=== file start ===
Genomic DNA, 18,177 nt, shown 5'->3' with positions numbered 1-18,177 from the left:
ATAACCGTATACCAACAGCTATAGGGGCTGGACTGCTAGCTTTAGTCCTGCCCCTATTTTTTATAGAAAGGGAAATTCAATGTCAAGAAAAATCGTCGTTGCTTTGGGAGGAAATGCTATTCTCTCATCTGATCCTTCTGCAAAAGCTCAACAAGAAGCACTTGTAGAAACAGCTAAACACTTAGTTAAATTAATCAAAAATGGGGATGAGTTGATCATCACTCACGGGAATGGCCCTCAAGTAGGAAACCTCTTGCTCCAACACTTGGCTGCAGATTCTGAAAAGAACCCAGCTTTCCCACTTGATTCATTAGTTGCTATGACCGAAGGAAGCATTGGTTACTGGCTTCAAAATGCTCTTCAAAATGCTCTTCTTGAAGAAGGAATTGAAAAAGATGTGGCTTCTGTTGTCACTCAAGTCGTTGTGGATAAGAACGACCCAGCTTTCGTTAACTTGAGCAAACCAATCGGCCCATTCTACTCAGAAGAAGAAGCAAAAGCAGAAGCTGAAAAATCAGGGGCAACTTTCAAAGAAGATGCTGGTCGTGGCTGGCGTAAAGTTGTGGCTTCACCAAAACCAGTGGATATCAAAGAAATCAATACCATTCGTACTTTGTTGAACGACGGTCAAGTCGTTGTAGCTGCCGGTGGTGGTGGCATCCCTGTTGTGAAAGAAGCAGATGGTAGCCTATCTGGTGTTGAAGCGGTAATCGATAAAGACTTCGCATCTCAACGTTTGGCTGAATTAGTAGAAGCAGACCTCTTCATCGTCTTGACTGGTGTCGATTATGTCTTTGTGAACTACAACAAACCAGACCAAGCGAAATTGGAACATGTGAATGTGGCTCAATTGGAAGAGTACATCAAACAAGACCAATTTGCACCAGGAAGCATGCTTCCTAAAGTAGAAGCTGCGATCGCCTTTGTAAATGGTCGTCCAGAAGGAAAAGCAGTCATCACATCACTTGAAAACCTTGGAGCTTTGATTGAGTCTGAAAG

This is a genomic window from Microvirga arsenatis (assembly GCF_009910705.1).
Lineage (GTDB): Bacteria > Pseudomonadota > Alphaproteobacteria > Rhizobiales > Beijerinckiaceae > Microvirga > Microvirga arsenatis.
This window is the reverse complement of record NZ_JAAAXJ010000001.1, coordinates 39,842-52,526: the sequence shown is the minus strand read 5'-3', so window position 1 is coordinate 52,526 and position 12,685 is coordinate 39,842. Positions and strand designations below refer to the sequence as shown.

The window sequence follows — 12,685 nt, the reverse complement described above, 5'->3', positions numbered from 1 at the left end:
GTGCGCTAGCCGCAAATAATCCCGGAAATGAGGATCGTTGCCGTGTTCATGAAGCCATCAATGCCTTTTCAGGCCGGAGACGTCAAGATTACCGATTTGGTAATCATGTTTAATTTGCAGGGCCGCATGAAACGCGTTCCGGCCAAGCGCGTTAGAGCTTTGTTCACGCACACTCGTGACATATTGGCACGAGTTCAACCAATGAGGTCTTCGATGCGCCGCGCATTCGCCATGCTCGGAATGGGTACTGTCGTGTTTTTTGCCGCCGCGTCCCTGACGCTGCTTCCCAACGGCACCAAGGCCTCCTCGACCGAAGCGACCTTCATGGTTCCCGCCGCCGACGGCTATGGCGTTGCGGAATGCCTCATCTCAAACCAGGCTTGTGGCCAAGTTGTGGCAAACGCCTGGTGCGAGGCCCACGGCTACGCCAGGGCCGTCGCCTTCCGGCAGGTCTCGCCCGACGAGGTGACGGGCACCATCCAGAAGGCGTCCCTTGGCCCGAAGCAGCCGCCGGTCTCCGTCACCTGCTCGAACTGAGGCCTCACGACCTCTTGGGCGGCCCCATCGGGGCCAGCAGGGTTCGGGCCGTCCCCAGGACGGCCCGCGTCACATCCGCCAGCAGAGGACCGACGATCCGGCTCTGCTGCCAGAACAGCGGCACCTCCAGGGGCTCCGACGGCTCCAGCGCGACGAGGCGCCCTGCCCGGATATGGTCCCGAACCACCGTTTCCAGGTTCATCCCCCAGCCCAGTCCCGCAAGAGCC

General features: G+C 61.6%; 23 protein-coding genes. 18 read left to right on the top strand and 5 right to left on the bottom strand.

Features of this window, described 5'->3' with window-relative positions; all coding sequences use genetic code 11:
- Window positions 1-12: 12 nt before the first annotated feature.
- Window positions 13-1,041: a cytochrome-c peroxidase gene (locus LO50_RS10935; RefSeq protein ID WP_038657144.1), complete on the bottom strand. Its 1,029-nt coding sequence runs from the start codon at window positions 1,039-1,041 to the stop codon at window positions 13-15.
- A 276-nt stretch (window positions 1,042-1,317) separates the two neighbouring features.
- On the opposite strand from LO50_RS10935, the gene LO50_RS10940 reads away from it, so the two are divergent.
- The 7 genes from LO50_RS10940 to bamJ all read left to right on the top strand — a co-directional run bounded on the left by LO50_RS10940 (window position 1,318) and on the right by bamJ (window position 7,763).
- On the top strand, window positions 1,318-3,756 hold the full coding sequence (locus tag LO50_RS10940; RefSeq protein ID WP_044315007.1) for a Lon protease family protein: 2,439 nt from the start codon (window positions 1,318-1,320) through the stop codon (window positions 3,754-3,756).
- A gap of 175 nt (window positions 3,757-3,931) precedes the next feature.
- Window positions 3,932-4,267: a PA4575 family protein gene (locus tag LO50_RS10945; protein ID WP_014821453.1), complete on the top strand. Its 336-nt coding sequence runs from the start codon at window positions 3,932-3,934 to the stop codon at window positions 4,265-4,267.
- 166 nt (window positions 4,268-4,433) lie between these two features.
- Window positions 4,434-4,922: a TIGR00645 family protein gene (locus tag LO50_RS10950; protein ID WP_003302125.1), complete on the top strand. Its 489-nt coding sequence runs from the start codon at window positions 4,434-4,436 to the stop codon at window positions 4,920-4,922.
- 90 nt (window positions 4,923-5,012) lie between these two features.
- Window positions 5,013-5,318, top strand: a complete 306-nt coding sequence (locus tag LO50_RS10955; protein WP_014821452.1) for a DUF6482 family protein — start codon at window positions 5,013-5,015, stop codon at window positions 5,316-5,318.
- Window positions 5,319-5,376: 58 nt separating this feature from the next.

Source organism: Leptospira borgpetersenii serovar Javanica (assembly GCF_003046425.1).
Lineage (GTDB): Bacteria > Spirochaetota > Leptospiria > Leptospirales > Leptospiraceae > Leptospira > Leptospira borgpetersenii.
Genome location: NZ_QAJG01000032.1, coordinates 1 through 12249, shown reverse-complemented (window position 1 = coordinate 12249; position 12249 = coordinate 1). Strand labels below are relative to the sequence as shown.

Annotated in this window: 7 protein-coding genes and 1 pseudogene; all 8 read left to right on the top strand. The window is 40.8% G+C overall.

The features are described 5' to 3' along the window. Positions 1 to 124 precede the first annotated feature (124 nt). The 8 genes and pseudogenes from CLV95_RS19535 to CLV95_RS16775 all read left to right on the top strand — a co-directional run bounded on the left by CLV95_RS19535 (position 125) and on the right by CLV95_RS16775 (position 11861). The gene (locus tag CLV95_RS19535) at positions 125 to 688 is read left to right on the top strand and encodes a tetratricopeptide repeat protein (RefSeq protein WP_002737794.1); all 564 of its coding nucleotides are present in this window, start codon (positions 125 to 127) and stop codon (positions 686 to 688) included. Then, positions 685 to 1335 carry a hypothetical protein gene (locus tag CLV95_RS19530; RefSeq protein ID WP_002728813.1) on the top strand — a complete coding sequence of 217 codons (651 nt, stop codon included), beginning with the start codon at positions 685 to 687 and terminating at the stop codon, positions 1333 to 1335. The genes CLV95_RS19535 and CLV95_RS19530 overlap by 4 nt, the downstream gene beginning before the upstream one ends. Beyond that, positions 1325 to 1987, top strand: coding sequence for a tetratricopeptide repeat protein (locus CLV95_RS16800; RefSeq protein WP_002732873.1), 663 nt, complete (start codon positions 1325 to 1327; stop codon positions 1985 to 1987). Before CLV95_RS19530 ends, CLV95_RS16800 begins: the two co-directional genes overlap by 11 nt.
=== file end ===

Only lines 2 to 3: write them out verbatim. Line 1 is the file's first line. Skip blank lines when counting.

ATAACCGTATACCAACAGCTATAGGGGCTGGACTGCTAGCTTTAGTCCTGCCCCTATTTTTTATAGAAAGGGAAATTCAATGTCAAGAAAAATCGTCGTTGCTTTGGGAGGAAATGCTATTCTCTCATCTGATCCTTCTGCAAAAGCTCAACAAGAAGCACTTGTAGAAACAGCTAAACACTTAGTTAAATTAATCAAAAATGGGGATGAGTTGATCATCACTCACGGGAATGGCCCTCAAGTAGGAAACCTCTTGCTCCAACACTTGGCTGCAGATTCTGAAAAGAACCCAGCTTTCCCACTTGATTCATTAGTTGCTATGACCGAAGGAAGCATTGGTTACTGGCTTCAAAATGCTCTTCAAAATGCTCTTCTTGAAGAAGGAATTGAAAAAGATGTGGCTTCTGTTGTCACTCAAGTCGTTGTGGATAAGAACGACCCAGCTTTCGTTAACTTGAGCAAACCAATCGGCCCATTCTACTCAGAAGAAGAAGCAAAAGCAGAAGCTGAAAAATCAGGGGCAACTTTCAAAGAAGATGCTGGTCGTGGCTGGCGTAAAGTTGTGGCTTCACCAAAACCAGTGGATATCAAAGAAATCAATACCATTCGTACTTTGTTGAACGACGGTCAAGTCGTTGTAGCTGCCGGTGGTGGTGGCATCCCTGTTGTGAAAGAAGCAGATGGTAGCCTATCTGGTGTTGAAGCGGTAATCGATAAAGACTTCGCATCTCAACGTTTGGCTGAATTAGTAGAAGCAGACCTCTTCATCGTCTTGACTGGTGTCGATTATGTCTTTGTGAACTACAACAAACCAGACCAAGCGAAATTGGAACATGTGAATGTGGCTCAATTGGAAGAGTACATCAAACAAGACCAATTTGCACCAGGAAGCATGCTTCCTAAAGTAGAAGCTGCGATCGCCTTTGTAAATGGTCGTCCAGAAGGAAAAGCAGTCATCACATCACTTGAAAACCTTGGAGCTTTGATTGAGTCTGAAAG

This is a genomic window from Microvirga arsenatis (assembly GCF_009910705.1).